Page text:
Can I take time off if I am someone's carer?
If you are someone’s carer, you have a right to ‘dependant care leave’. This is ‘reasonable’ unpaid time off to deal with issues to do with people you care for. Unlike other types of leave, you don’t have to have worked for your employer for a minimum period before you can take it.
You can take time off if there is an unexpected problem in caring for:
- your husband, wife or civil partner;
- your child;
- your mother or father;
- a person who lives in your household (but not an employee, tenant or lodger); or
- a person who reasonably relies upon you to help them if they are ill or injured, or to make arrangements to care for them.
You can also have time off to help a dependant who:
- is ill;
- has been injured;
- has been attacked; or
- gives birth.
You can take time off to deal with matters if a dependant dies or to deal with an unexpected incident involving your child at school or college.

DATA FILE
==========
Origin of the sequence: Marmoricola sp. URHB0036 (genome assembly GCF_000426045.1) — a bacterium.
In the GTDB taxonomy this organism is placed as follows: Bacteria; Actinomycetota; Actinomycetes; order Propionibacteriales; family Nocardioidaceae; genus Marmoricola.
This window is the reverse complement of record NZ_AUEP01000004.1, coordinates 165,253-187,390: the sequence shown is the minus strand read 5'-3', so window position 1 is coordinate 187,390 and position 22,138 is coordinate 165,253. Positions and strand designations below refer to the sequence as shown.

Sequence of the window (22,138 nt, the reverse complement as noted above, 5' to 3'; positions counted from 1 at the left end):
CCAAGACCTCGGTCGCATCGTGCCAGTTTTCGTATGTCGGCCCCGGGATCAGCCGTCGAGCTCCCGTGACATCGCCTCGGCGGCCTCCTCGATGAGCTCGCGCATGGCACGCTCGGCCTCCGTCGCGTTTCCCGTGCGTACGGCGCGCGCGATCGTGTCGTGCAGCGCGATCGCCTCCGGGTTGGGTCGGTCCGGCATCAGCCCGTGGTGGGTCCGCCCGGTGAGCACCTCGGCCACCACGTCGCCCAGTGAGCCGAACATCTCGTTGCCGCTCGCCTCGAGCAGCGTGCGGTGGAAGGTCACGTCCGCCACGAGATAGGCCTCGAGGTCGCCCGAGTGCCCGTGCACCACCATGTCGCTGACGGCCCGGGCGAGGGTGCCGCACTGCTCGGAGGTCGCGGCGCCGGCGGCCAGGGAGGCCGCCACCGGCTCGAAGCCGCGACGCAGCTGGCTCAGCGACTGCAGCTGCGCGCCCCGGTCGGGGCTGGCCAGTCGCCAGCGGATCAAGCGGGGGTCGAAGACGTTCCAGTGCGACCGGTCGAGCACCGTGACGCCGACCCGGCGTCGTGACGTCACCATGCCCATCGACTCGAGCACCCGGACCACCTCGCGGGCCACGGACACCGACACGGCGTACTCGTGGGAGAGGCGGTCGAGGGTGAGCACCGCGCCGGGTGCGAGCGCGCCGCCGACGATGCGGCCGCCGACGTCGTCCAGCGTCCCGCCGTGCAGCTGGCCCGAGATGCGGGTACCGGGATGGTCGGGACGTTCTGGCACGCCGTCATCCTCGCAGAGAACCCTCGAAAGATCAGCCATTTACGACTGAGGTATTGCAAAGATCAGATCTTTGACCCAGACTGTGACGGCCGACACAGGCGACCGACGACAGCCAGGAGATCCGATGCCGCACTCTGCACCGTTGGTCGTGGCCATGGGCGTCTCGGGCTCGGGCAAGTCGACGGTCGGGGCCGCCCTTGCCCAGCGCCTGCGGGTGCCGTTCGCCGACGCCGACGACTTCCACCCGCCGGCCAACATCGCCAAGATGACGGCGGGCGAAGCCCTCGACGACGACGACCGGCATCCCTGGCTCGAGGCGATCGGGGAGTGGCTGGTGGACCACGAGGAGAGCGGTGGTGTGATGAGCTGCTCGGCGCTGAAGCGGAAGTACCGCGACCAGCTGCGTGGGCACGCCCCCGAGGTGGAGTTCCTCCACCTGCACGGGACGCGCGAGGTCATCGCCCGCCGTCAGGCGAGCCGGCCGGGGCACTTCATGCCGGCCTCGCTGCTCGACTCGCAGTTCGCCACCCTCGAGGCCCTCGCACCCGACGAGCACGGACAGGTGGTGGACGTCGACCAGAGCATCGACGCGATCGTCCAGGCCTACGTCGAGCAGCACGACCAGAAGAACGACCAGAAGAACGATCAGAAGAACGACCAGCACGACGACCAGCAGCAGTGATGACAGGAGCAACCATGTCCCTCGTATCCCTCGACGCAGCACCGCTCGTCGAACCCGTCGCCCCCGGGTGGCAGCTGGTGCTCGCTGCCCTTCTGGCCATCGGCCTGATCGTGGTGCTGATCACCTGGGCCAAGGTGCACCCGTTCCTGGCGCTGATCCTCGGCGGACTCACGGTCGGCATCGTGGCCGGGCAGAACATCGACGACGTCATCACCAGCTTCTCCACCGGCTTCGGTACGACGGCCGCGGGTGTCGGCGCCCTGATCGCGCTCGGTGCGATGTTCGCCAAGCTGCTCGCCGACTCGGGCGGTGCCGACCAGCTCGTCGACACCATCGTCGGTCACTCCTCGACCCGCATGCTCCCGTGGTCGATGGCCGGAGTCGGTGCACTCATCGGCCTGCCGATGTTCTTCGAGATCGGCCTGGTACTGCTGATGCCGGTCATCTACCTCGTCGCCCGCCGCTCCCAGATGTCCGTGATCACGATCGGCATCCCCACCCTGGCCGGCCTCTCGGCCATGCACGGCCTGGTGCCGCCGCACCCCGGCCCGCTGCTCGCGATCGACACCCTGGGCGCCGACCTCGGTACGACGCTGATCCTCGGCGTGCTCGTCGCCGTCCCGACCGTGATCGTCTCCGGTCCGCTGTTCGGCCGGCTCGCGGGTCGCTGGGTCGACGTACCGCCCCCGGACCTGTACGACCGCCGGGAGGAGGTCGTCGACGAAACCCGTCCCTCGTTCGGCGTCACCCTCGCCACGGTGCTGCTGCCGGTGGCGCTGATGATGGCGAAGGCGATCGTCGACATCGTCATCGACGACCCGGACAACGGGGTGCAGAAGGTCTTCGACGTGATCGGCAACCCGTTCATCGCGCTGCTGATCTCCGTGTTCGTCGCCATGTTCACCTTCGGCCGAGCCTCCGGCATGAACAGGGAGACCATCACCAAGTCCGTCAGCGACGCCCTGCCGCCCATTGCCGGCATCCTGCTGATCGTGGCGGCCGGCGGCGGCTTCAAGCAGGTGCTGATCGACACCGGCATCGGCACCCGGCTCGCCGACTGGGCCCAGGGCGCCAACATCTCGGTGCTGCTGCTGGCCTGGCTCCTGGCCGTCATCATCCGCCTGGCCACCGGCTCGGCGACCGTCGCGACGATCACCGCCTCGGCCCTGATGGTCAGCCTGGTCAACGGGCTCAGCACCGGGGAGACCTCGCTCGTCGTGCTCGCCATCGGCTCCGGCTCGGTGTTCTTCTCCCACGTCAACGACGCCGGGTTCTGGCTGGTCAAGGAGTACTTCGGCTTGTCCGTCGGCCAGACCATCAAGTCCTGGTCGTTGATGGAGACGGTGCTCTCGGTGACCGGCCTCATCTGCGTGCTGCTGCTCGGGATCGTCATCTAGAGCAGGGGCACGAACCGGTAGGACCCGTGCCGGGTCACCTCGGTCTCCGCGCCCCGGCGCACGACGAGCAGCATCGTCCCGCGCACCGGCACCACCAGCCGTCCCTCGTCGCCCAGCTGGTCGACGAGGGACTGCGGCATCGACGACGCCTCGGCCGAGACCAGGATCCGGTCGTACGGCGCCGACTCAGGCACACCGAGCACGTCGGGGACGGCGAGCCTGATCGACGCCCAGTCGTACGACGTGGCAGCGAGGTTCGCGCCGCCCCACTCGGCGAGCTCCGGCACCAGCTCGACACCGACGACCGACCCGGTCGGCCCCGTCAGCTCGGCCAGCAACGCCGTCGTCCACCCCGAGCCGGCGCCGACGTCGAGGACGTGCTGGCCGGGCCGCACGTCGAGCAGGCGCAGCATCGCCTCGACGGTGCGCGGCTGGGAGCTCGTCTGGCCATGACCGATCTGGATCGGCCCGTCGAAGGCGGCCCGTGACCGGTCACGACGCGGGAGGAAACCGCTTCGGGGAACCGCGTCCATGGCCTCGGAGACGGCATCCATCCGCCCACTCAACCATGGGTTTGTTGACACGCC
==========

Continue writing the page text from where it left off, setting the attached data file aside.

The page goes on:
In theory, you can take as much time off as you reasonably need to deal with a particular problem. In practice, the government ’s Directgov website says that, in most cases, one or two days should be enough.
To take dependant care leave, you must tell your employer why you need to take the leave as soon as you can. However, you don’t need their permission and you don’t have to tell them beforehand.
If you are having problems getting your employer to agree to dependant care leave, or if you feel discriminated against or victimised because you take it, you can take your case to an employment tribunal.
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- Can I take time off if I am someone's carer?
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